Addressing climate change and instituting eco-friendly business practices are increasingly important to today's consumers. It is not only essential for food to be natural and sustainable, but for the company as a whole to implement environmental initiatives. Analysts at Mintel predict this interest in "green" business won't dissolve in the coming years, either, stating, "eco is the new reality," and noting "drought, worries about food waste and other natural phenomena not only affect the worldwide food and drink supply, but influence preparation and production."
To address some of these issues, the White House created the American Business Act on Climate Pledge. Businesses that sign on to the pledge, agree to achieve a list of goals and make climate change a priority. Some of the goals include:
Eighty-one companies have already joined the agreement, including Alcoa, Cargill, Coca-Cola, General Mills, Hershey's, Kellogg's, Mars, McDonald's, Monsanto, Nestle, PepsiCo, Starbucks, Target, Unilever and Walmart. Each company also released their own specific list of commitments, such as Coca-Cola which pledges to reduce the carbon footprint of “the drink in your hand” by 25% by 2020, and Target which will increase the number of solar rooftop panels to 500 stores and distribution centers by 2020.
According to the White House fact sheet, because businesses in the public and private sectors have taken measures to reduce their footprint, President Obama set a goal of reducing greenhouse gas emissions economy-wide by 26-28% by 2025. Other countries have also reported post-2020 climate policies to the United Nations including the major economies like China, the European Union and India.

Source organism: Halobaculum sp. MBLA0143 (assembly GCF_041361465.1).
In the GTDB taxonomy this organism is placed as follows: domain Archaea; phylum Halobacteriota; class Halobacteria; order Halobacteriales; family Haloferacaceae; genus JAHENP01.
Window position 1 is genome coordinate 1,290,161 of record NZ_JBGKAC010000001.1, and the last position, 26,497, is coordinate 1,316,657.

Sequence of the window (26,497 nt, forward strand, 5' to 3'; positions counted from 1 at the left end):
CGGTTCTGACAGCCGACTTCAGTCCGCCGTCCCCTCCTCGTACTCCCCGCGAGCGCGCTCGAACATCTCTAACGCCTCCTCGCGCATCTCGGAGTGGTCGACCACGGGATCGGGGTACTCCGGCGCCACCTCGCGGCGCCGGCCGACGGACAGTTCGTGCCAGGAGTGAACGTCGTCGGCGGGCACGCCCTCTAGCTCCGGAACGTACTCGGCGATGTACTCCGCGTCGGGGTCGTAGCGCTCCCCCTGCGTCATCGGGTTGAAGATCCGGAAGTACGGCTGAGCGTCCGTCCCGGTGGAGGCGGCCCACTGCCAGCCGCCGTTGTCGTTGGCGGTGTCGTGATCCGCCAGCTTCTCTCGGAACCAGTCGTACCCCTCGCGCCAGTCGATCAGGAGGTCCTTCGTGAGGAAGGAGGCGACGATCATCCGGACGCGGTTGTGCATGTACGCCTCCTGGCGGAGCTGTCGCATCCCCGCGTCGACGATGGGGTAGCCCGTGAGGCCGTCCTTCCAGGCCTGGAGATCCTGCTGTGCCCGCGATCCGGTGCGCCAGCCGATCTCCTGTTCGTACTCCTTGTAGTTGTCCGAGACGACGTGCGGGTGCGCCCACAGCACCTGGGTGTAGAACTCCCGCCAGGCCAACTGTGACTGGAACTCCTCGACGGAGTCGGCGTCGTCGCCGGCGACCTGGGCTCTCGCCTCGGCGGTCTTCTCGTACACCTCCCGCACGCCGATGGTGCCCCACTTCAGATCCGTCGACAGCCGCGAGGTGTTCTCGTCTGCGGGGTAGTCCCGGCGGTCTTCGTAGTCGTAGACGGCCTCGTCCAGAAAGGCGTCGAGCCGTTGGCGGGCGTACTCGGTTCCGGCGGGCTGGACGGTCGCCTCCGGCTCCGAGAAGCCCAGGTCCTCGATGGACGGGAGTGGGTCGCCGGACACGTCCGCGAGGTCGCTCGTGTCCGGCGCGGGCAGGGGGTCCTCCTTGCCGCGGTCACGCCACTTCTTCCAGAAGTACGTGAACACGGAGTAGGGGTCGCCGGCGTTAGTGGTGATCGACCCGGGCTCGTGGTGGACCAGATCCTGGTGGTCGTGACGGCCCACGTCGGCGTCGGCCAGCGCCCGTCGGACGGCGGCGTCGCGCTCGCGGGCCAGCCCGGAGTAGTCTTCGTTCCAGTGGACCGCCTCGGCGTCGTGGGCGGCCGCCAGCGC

Making changes to improve the sustainability of a company can be difficult and costly, but not doing so could be far more detrimental to not only the health of the planet, but to customer retention and satisfaction. As the Climate Pledge states, "No corner of the planet and no sector of the global economy will remain unaffected by climate change in the years ahead."
In our Feb. 3 issue, we reported on Fairway Market’s filing for Chapter 11 bankruptcy and the pending sale of up to five of its New York City stores plus distribution center to ShopRite owner-operator Village Super Market for $70 million. In this article, we delve deeper into the root causes of Fairway’s demise, and the general factors plaguing the supermarket industry as a whole.read more
General Mills plans to drive continued cereal growth by offering products that have taste, convenience, and health benefits, while investing in brand building, reported CNBC (Feb. 18).read more
Jennette has been with The Food Institute since 2013. As Marketing Director, she is responsible for promoting all Food Institute books, seminars and webinars, as well as writing and editing the Food Institute’s annual publications. Additionally, she writes for and edits the daily news update, Today in Food, and contributes to the biweekly Food Institute Report. She has a background in non-profit and environmental marketing, programming and writing, and graduated from Rowan University in 2012 with a degree in Communication Studies.
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